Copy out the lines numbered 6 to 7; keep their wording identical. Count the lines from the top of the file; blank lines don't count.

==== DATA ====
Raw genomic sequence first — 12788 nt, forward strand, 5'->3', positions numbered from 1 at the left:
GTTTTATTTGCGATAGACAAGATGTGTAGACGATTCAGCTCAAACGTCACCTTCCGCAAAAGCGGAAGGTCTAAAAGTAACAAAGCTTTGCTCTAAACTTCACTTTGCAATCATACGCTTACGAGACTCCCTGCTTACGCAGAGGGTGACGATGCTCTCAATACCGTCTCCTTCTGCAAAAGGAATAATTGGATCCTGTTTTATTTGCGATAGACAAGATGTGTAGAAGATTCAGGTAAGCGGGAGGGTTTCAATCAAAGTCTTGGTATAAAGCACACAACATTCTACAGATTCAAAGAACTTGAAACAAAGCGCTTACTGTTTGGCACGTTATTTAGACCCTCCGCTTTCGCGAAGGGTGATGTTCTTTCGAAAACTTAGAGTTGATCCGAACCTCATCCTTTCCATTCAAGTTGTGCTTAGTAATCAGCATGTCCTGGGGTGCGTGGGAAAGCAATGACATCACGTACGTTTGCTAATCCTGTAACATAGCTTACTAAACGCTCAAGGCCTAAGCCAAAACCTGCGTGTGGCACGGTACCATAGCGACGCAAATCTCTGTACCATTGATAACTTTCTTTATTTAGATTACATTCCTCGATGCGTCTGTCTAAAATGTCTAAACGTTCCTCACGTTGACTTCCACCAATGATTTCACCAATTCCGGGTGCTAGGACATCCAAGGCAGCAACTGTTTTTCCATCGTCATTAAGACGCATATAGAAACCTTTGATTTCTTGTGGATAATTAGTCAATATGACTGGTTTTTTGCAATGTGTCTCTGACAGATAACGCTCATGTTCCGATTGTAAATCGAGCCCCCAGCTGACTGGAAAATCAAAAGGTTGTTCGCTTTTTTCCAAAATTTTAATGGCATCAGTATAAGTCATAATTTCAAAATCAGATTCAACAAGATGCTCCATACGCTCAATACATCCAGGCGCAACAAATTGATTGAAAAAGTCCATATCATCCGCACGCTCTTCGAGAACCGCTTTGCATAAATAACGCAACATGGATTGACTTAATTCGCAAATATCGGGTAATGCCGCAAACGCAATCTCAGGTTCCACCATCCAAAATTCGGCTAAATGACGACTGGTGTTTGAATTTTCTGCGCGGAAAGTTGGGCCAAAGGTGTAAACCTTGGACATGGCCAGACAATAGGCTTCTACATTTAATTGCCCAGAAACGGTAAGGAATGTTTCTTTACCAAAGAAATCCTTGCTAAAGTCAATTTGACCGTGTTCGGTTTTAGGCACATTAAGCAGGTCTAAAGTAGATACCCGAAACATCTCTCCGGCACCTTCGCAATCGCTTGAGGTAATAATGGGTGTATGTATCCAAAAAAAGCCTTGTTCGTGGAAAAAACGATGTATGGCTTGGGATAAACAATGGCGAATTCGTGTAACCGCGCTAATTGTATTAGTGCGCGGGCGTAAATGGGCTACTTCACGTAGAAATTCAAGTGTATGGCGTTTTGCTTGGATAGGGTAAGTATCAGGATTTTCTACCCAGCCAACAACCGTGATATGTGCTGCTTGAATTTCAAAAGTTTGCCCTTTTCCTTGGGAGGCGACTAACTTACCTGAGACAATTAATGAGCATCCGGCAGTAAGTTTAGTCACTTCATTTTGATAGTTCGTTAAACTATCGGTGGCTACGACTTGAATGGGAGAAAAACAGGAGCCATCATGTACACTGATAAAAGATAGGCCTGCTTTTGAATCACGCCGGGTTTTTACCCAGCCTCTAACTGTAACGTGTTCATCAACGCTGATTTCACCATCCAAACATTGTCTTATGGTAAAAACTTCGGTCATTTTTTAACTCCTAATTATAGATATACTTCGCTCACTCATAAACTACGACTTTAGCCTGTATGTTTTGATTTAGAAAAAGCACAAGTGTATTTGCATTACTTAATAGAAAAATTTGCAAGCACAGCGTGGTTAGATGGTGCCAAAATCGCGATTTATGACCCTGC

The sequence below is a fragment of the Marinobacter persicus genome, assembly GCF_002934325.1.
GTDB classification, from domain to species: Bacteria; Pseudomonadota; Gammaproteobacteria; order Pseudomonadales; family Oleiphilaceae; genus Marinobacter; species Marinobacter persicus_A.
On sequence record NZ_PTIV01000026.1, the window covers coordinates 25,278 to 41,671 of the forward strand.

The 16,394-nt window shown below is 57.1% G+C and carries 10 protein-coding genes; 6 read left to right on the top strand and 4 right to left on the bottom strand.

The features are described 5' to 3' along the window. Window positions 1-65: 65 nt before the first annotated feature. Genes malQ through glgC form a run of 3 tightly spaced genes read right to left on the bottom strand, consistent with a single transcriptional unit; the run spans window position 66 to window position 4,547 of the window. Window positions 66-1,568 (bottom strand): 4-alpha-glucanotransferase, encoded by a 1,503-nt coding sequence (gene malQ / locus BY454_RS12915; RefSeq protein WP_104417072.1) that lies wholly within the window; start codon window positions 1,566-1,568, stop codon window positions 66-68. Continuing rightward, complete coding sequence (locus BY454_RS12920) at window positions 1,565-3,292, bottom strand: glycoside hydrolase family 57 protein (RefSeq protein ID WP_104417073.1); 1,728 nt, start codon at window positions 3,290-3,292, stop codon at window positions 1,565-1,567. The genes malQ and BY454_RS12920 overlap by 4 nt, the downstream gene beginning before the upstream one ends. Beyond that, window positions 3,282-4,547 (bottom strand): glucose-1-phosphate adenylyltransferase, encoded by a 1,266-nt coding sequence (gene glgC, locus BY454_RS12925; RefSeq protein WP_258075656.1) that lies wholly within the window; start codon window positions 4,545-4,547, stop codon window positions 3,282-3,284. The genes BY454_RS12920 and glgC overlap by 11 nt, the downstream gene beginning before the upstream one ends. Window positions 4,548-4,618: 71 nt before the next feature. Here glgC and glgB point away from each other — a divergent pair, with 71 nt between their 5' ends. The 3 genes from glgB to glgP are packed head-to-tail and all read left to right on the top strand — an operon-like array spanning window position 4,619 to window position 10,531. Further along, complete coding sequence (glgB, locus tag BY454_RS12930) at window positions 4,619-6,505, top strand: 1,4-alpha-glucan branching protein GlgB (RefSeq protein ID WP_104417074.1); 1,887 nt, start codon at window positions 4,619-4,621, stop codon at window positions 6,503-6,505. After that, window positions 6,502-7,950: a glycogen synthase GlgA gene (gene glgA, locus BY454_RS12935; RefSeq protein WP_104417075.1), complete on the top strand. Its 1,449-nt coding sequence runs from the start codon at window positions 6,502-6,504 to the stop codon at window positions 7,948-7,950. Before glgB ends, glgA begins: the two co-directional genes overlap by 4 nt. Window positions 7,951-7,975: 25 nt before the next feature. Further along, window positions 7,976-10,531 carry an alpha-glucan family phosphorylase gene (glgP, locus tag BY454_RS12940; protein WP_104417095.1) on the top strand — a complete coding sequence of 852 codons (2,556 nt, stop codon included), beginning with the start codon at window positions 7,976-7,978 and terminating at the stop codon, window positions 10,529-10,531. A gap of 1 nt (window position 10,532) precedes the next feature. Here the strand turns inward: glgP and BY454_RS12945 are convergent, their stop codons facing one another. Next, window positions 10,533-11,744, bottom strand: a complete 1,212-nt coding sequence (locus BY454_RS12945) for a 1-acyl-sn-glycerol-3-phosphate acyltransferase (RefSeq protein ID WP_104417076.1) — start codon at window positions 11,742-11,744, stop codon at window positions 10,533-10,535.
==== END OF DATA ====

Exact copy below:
The 16,394-nt window shown below is 57.1% G+C and carries 10 protein-coding genes; 6 read left to right on the top strand and 4 right to left on the bottom strand.

The features are described 5' to 3' along the window. Window positions 1-65: 65 nt before the first annotated feature. Genes malQ through glgC form a run of 3 tightly spaced genes read right to left on the bottom strand, consistent with a single transcriptional unit; the run spans window position 66 to window position 4,547 of the window. Window positions 66-1,568 (bottom strand): 4-alpha-glucanotransferase, encoded by a 1,503-nt coding sequence (gene malQ / locus BY454_RS12915; RefSeq protein WP_104417072.1) that lies wholly within the window; start codon window positions 1,566-1,568, stop codon window positions 66-68. Continuing rightward, complete coding sequence (locus BY454_RS12920) at window positions 1,565-3,292, bottom strand: glycoside hydrolase family 57 protein (RefSeq protein ID WP_104417073.1); 1,728 nt, start codon at window positions 3,290-3,292, stop codon at window positions 1,565-1,567. The genes malQ and BY454_RS12920 overlap by 4 nt, the downstream gene beginning before the upstream one ends. Beyond that, window positions 3,282-4,547 (bottom strand): glucose-1-phosphate adenylyltransferase, encoded by a 1,266-nt coding sequence (gene glgC, locus BY454_RS12925; RefSeq protein WP_258075656.1) that lies wholly within the window; start codon window positions 4,545-4,547, stop codon window positions 3,282-3,284. The genes BY454_RS12920 and glgC overlap by 11 nt, the downstream gene beginning before the upstream one ends. Window positions 4,548-4,618: 71 nt before the next feature. Here glgC and glgB point away from each other — a divergent pair, with 71 nt between their 5' ends. The 3 genes from glgB to glgP are packed head-to-tail and all read left to right on the top strand — an operon-like array spanning window position 4,619 to window position 10,531. Further along, complete coding sequence (glgB, locus tag BY454_RS12930) at window positions 4,619-6,505, top strand: 1,4-alpha-glucan branching protein GlgB (RefSeq protein ID WP_104417074.1); 1,887 nt, start codon at window positions 4,619-4,621, stop codon at window positions 6,503-6,505. After that, window positions 6,502-7,950: a glycogen synthase GlgA gene (gene glgA, locus BY454_RS12935; RefSeq protein WP_104417075.1), complete on the top strand. Its 1,449-nt coding sequence runs from the start codon at window positions 6,502-6,504 to the stop codon at window positions 7,948-7,950. Before glgB ends, glgA begins: the two co-directional genes overlap by 4 nt. Window positions 7,951-7,975: 25 nt before the next feature. Further along, window positions 7,976-10,531 carry an alpha-glucan family phosphorylase gene (glgP, locus tag BY454_RS12940; protein WP_104417095.1) on the top strand — a complete coding sequence of 852 codons (2,556 nt, stop codon included), beginning with the start codon at window positions 7,976-7,978 and terminating at the stop codon, window positions 10,529-10,531. A gap of 1 nt (window position 10,532) precedes the next feature. Here the strand turns inward: glgP and BY454_RS12945 are convergent, their stop codons facing one another. Next, window positions 10,533-11,744, bottom strand: a complete 1,212-nt coding sequence (locus BY454_RS12945) for a 1-acyl-sn-glycerol-3-phosphate acyltransferase (RefSeq protein ID WP_104417076.1) — start codon at window positions 11,742-11,744, stop codon at window positions 10,533-10,535.